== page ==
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Like, "This Cuban-Chinese restaurant is half-Latino, just like the late Emilio Estevez." Or, "I just put a dollar’s worth of O-Town songs in the jukebox.

Who knew this bar would have a dollar’s worth of O-Town songs?

Because of this, I was drawn to people like my best friend, who was dynamic and bold.

She was the one who things happened to, the starting point of every story. He, in turn, went to find my friend and her boyfriend, who were none too pleased at having to leave so soon after we got there. Hearing that he wanted more felt like wading into the deep end. had feelings for me, I felt strange every time I saw him.

In tenth grade, we made friends with a group of older guys who hung out on the main street of town, which ran parallel to the local university — guys who'd once gone to our same high school and had never left the social scene. I remember how quiet it was, birds soaring overhead, no other sound. I grew to dread the moments we were alone, especially when I needed a ride home at the end of the night to make my curfew. In the initial years following, I never really talked about this with anyone other than my high school girlfriends and various therapists.

When they weren't doing BMX and skateboard tricks in front of the post office, they were spending what money they had at the nearby arcade, or spinning on stools and shooting straw wrappers in their favorite burger joint, just across the street. We had gotten in the habit of him driving me home, and my suddenly wanting to make different arrangements seemed to inconvenience everyone. As I got older, however, the more I realized that my experience was not an uncommon one.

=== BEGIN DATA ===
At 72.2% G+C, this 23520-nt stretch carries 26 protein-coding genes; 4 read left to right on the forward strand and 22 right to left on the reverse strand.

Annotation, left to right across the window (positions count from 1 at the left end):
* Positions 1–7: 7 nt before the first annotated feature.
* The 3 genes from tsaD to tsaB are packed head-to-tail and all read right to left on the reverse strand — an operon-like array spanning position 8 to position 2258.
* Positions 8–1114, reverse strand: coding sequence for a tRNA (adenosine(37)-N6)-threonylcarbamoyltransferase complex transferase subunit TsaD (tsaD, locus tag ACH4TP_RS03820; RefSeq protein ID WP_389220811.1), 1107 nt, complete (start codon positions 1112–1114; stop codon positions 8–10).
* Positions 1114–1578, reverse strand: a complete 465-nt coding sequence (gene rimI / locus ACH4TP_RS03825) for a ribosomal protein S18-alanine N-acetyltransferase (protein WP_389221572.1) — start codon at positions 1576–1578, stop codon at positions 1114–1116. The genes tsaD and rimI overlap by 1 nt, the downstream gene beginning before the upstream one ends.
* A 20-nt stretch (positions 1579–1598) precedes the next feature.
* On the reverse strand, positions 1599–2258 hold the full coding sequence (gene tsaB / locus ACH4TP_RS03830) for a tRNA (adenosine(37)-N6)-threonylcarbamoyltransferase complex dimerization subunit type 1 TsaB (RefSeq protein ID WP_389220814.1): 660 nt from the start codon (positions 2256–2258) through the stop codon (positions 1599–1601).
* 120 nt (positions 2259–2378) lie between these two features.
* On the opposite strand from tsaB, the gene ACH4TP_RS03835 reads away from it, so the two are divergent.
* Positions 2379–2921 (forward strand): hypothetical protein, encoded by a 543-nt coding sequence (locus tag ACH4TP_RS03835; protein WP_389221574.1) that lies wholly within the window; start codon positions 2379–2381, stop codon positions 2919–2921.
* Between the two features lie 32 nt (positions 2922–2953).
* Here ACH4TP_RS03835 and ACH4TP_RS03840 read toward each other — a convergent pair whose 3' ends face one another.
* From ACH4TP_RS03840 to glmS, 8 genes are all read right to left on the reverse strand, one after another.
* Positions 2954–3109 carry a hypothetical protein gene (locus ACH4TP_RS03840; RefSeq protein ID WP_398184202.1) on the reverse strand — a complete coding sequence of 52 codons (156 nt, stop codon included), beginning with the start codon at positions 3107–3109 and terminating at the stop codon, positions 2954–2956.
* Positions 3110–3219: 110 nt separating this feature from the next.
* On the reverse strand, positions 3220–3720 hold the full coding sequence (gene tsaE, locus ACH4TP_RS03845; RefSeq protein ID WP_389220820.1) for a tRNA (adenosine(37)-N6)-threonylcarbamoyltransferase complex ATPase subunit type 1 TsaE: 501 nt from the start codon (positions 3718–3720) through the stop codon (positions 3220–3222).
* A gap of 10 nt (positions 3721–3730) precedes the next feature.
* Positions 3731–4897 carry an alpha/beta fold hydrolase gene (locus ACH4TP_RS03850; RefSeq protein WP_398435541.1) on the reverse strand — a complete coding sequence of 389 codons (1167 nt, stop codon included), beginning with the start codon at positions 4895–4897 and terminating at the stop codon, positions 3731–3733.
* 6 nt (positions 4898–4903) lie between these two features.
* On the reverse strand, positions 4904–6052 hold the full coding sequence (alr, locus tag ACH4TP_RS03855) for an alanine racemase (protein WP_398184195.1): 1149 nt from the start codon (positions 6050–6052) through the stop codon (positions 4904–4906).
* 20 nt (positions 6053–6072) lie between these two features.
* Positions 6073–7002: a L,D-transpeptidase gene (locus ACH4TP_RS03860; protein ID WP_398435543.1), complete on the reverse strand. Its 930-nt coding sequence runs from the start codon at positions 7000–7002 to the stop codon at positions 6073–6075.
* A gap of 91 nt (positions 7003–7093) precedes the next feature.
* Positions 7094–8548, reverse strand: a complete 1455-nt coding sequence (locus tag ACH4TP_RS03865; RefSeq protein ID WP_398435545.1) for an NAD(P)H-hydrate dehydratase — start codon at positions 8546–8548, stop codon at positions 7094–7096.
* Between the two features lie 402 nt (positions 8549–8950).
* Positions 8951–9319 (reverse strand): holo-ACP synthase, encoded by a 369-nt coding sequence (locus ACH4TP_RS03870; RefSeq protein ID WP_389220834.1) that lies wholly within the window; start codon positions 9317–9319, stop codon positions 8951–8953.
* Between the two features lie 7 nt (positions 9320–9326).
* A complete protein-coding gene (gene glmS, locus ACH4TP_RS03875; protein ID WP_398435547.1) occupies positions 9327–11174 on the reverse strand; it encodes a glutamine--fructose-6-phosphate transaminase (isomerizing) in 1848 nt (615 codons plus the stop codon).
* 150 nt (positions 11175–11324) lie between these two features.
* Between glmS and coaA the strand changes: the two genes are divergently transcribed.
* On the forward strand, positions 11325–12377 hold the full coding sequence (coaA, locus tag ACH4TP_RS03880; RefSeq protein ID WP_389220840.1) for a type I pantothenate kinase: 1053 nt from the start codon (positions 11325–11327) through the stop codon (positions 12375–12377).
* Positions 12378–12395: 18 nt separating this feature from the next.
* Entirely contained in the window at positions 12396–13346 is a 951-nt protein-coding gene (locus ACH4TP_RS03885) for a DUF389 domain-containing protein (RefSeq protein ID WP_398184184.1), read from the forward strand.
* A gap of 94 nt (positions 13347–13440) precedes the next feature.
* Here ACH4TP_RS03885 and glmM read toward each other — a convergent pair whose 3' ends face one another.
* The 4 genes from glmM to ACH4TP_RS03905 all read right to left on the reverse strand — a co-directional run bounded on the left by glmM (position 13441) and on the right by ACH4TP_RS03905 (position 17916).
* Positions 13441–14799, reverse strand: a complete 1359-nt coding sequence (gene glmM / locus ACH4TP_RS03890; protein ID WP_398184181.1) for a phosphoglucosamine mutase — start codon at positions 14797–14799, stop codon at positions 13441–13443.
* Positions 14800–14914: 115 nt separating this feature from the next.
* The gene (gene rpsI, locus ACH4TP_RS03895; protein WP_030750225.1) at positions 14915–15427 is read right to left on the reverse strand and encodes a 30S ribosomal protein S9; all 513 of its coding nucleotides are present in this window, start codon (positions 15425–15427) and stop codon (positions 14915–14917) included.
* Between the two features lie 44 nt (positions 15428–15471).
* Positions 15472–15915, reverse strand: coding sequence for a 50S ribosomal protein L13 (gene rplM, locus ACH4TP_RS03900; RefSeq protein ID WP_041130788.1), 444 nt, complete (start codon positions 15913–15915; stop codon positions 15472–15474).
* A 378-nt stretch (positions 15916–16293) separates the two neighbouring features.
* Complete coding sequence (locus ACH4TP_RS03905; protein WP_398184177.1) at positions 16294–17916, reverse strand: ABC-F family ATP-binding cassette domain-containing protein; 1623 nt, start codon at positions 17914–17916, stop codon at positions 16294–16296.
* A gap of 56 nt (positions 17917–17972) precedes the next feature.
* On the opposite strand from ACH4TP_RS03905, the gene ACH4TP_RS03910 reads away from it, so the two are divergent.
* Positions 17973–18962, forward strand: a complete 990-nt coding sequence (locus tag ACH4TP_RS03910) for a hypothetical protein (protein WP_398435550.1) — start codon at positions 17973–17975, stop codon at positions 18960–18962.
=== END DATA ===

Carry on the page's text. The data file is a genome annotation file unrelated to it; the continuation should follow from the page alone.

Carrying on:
We were still at an age where our parents insisted on treating us like children. Once again, she was treating me like a child, someone unable to make her own decisions. It didn't seem like such a big deal, as my best friend was doing nothing sneaking around to be with her boyfriend. Suddenly, I wasn't that scared, invisible girl anymore, watching from the sidelines. I remember it was a gorgeous fall day, crisp and cool, and the first time I'd had Brie cheese and red wine. All I had was my instinct and discomfort — a bad gut feeling. When I write novels, there is always a clear trajectory: the beginning, middle, climax, and end. "We'll go somewhere."And that's when I said it."."My own voice — big, firm, filling the space — was a surprise to both of us. When I turned 21, I remember making a point, regularly, to look at teens and ask myself whether I'd want to hang out with them, much less date one. As a teen wishing to be an adult, it is easy to get in over your head. How wonderful it felt to have an "adult" who valued our opinion; thought we were not just cute but interesting. I was wearing a Bundeswehr tank top I'd gotten at an Army supply store and faded jeans, a thrift shop crucifix around my neck. But as we sat there together in the sunshine, the wine buzzing my head, I suddenly felt … With real life, however, and memory especially, it is harder to keep things so neat and organized. In the first, I snuck out of the house with a guy friend who lived down the street. My friend came back, we went home and I slid back into my bed. The second incident I remember happened when he was giving me a ride home. I'd been quiet for so long, worried about hurting his feelings and the ripple effects of whatever actions I took. You don't need to offer an explanation, even if someone asks you for one. You can't just hang out with a guy and not expect him to get ideas, I told myself. Especially for girls, who are often taught that being polite and sweet should override all other instincts. That if something feels wrong, that's all the reason you need to get out of there. My best friend was 14 when she fell in love with a 21 year old. My friend's older boyfriend was close with a guy I'll call T. My mother, spying him from the front window, asked me how old he was."I don't know," I said. After awhile, my friend and her boyfriend disappeared, leaving T. Many memories remain fuzzy, but incidents such as that day in the forest remain in crisp detail. It was late and my parents were asleep as we drove over to the house where T. At some point, my friend left to go somewhere, and for whatever reason I didn't go with him. Maybe he only stepped out to go to the store down the block. This was after the night at his house, though how much later I cannot say. "That's your mom talking."I told him that this wasn't true: it was my choice. He stopped the car with a jerk, right past the top of my driveway, and I grabbed the door handle and got out. For many years afterward, I took total blame for everything that happened between me and T. It was with this in mind that I began my narrator Sydney's story in I'm 44 now, married with a daughter of my own. The teen years loom ahead and I've experienced too much to rest easily. Don't worry about being nice, or hurting someone's feelings: they'll get over it. You don't have to wait, I want to tell her, until you have no choice. I know many smoking-hot middle-aged people who are emotional teenagers.I know many brilliant, mature people who aren’t old enough to rent a car.

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